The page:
Steve Kampfer grew up in Jackson, and learned to play hockey well enough to earn a scholarship to the University of Michigan. He was a good student and a good player on some very good days, but few expected Kampfer to make it to the NHL. I confess that I was one of them.
What chance he had seemed to vanish on an October night in 2008, when he was leaving a campus bar. He started jawing with another student, who happened to be on the wrestling team. Things got hot, but it was all just talk, until the wrestler picked up Kampfer and turned him upside in a single, sudden move – then dropped him head first on the sidewalk.
Kampfer lay there unconscious, with blood sliding out of his mouth. His stunned friend thought he might be dead.
They rushed Kampfer to the hospital, where they discovered he’d suffered a closed head injury and a severe skull fracture, near his spine. He woke up on a flatboard, his head in a neck brace and tubes running out of his body.
His coach, Red Berenson, talked to him about the possibility – even the likelihood – that he would never play hockey again. The goal was simply to make a full recovery, but they wouldn’t know that for three months.
Kampfer was a student in my class at the time, which met twice a week at 8:30 in the morning – not the most popular hour for college students. Just one week after the incident, at 8:30 Monday morning, Steve Kampfer walked back into my class, wearing a neckbrace. He never discussed the injury. He never made any excuses. He never missed a single class.
But his life was far from normal. I found out just how far only this week, when his mom gave me a paper he had written for another class. In it, he explains how hard it was just to eat, shower, go to the bathroom, or read a book. Nothing was the way it had been – not even sleeping.
Beyond the inconvenience, there was fear. When he looked in the mirror and saw his neck supported by a huge plastic brace, he knew if he turned his neck just an inch, he could be paralyzed forever. Anytime somebody ran toward him, it scared the hell out of him.
After a few weeks, he started going back to the rink – not to skate, but to ride a stationary bike for five minutes a day. Then eight. Then ten. It was the best part of his day, when he would imagine his bones healing, his neck turning, and himself skating again. And on some days, he let himself dream every hockey player’s dream, of raising the Stanley Cup over his head.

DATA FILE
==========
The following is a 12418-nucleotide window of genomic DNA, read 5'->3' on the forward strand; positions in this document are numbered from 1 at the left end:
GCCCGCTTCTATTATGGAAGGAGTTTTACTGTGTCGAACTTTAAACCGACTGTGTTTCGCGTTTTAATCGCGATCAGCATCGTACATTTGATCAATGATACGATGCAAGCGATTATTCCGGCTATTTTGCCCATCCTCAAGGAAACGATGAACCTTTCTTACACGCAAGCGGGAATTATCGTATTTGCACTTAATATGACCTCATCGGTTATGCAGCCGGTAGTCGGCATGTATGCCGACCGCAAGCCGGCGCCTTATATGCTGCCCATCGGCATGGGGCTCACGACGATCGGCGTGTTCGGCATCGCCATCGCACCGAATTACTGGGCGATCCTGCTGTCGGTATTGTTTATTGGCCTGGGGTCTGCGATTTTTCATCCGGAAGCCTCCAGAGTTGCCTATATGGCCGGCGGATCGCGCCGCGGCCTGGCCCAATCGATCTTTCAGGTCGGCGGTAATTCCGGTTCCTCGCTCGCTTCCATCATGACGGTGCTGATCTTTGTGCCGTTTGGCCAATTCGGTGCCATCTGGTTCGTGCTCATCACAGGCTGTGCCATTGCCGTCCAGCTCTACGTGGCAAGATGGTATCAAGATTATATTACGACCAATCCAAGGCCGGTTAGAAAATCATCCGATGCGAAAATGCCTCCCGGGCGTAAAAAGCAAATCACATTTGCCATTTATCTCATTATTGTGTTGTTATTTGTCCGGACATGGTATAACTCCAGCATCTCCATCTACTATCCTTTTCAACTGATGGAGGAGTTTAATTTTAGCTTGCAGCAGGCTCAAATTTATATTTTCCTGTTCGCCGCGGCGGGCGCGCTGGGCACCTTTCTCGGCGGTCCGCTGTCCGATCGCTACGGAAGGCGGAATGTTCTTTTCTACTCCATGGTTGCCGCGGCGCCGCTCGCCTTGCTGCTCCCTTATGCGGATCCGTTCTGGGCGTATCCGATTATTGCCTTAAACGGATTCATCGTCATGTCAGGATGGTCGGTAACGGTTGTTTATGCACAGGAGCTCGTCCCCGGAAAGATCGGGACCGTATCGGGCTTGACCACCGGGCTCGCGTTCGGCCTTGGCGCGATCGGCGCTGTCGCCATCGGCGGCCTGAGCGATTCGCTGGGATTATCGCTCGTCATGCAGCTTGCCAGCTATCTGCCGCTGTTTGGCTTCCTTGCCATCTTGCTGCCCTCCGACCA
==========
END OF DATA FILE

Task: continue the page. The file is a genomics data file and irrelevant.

After two months, Kampfer started skating again, and got to work building up his legs, and his heart. Instead of becoming gun-shy, he got tougher, and faster. The next year, he had a strong senior season, earned his degree, then reported to the Boston Bruins’ top farm team in Providence, Rhode Island.
I thought that was great, but was as far as he was going to get. But the Bruins called him up in December 2010, and he played very well, before he injured his knee. Boston went on to win the Stanley Cup for the first time in almost four decades, when Number 4, Bobby Orr, was still a young star.
Kampfer had played in 38 games, three short of the 41 required to get your name engraved on the Stanley Cup. But Boston’s general manager petitioned the league, in the hopes of getting Steven Kampfer’s name on the same silver cylinder as Gordie Howe, Wayne Gretzky and Steve Yzerman. Those legends all have bigger names, of course, but not better stories.
Last week, Steve Kampfer got the Stanley Cup for a day, one of the NHL’s most cherished customs. He could have held his party in Boston or Ann Arbor, but chose to take the greatest trophy in team sports to downtown Jackson, surrounded by his friends and former coaches and teachers.
Naturally, they all wanted to get their picture taken with Kampfer, hoisting the Cup over his head – and that sucker weighs 50 pounds. I saw him do it over a hundred times. I had to remind myself this was the same kid who, not so long ago, couldn’t lift his own head.
After Kampfer’s friends took their last picture, I said, “Hey Steve – you must have gotten a hell of a workout tonight. Are you feeling it?”
“No way,” he said, with a deeply satisfied smile. “This thing never gets heavy.”
About the author: John U. Bacon is the author of the upcoming “Three and Out: Rich Rodriguez and the Michigan Wolverines in the Crucible of College Football,” due out Oct. 25. You can pre-order the book from Nicola’s Books in Ann Arbor or on Amazon.com.
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